This is a magical tale with lots of action and some of the children's reactions are just dumb luck.  Emma learns that her boring parents were actually from another world.  When she opens the old box that was in the hidden room, she finds the actual Pyxis.  When she says the magic words, it turns on and begins vibrating.  What she doesn't realize is that it's almost like a homing device.  Everyone looking for it can see the signals.  While she and Herbie are trying to escape the bad guys, she makes another discovery.  They can travel through to the world her parents escaped long ago.

This is a busy exciting tale with lots of action and lots of adventures for Emma and Herbie.  They make new friends and they learn about this new world.  They manage to recover her mother, but they still have her father.  There will be another in this series, and I'll be watching for it.  I like these characters.

Thursday, July 23, 2015

The Collector by Anne-Laure Thiéblemont, Sophie Weiner (Translated by)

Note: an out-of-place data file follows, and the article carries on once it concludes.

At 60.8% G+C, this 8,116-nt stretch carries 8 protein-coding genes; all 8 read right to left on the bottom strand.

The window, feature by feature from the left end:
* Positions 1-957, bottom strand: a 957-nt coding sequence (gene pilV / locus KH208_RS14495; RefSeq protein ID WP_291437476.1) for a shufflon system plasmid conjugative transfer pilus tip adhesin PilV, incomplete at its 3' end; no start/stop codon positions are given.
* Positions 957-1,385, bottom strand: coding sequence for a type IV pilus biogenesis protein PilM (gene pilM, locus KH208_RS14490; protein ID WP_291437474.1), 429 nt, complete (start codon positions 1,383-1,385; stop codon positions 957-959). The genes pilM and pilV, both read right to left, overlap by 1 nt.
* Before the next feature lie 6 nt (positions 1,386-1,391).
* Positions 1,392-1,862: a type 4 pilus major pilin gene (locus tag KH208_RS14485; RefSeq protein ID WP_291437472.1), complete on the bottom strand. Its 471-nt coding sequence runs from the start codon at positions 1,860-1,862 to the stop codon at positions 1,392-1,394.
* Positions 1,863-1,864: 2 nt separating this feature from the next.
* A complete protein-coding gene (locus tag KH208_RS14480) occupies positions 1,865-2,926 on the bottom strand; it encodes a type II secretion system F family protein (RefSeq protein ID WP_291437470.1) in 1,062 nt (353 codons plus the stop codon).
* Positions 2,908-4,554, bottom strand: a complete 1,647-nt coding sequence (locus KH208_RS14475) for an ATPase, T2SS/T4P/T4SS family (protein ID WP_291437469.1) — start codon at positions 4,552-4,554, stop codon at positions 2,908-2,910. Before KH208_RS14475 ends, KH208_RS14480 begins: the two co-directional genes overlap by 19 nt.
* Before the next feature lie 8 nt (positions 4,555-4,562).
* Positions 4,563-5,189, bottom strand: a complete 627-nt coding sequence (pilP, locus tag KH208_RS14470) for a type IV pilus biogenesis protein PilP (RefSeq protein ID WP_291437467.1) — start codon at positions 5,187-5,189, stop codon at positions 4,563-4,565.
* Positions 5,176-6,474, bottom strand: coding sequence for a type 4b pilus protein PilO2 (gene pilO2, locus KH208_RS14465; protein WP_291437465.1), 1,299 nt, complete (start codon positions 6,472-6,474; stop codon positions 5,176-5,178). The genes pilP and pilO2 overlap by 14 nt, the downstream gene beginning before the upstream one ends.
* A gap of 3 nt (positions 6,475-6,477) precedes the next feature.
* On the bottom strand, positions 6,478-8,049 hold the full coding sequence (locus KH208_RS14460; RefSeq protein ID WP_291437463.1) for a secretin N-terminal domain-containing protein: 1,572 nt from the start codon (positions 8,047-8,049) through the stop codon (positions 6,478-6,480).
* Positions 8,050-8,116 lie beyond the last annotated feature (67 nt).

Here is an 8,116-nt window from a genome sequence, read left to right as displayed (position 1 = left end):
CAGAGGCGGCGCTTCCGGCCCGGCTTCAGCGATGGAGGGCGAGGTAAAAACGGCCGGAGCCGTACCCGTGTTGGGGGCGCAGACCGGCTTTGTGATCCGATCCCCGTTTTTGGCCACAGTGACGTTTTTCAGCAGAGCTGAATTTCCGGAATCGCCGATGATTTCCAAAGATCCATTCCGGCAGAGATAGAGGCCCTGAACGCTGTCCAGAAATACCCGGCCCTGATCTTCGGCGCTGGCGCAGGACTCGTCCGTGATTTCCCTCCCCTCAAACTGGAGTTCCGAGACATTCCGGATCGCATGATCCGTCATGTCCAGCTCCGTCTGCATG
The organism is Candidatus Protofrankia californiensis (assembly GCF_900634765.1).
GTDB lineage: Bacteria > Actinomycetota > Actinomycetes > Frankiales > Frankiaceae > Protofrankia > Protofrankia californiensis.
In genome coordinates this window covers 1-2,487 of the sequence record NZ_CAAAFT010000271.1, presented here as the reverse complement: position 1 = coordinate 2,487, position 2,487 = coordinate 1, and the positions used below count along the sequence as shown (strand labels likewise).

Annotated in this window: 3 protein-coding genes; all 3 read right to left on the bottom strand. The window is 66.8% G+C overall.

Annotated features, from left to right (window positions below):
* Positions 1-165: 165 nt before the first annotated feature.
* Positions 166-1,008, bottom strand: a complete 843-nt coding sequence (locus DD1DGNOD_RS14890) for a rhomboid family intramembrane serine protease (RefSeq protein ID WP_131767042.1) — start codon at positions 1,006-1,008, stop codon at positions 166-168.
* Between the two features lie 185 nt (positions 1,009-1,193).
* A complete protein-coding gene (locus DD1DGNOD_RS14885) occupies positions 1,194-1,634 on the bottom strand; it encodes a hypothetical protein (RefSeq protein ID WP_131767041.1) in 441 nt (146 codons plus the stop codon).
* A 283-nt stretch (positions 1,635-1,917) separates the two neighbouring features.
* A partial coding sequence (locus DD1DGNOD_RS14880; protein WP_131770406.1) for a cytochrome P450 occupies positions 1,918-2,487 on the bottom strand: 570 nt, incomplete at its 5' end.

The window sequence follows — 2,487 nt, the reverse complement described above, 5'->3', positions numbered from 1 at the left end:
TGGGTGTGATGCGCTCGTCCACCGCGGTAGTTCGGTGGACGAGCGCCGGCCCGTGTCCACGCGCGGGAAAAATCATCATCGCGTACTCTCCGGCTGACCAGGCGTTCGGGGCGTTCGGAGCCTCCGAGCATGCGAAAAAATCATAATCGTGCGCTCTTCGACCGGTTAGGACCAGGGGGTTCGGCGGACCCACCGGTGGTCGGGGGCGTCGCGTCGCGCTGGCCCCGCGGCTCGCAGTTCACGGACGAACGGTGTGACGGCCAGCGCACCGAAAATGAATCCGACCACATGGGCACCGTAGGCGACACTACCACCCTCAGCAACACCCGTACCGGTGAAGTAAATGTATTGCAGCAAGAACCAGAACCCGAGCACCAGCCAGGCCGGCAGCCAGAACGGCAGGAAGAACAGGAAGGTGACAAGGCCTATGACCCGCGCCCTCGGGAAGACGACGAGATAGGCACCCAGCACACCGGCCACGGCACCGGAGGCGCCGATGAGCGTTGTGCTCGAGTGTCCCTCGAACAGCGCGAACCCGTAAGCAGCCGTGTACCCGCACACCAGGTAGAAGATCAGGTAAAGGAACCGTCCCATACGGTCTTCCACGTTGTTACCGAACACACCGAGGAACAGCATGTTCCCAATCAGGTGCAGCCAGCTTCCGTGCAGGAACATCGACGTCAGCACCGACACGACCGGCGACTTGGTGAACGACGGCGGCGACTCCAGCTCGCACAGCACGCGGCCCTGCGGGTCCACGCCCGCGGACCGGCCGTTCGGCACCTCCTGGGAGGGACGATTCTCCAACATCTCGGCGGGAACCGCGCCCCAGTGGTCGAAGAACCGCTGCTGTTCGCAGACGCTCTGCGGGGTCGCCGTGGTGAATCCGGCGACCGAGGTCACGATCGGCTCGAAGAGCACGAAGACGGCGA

She searches for stolen art.  Her specialty is eighteenth century art.  She never knew her father, so when she finds out she has inherited an art collection she's stunned.  How could this be true?

Le French Book and Edelweiss allowed me to read this book for review (thank you).  It will be published August 11th, so watch for it then.

Marion finds that he has collected a whole house full of antiques, many dating back to the days of the Inca.  Many are obscene, some are attractive, and she has no idea of their worth or what to do with them.  She may not need to worry about that because her father has assigned her the task of finding three priceless statues from his collection that he had sold.  If she reacquires those, she inherits.  If not, it goes to his personal assistant.  As you can expect, the personal assistant offers no aid to her quest.  He'd rather she failed.

This story takes you deep into the world of collectors.  There is a very elite group that authenticate the time period the work came from.  The ones who want to own them are obviously monied and greedy for the best pieces.  So stakes come high when there is artwork that might become available again.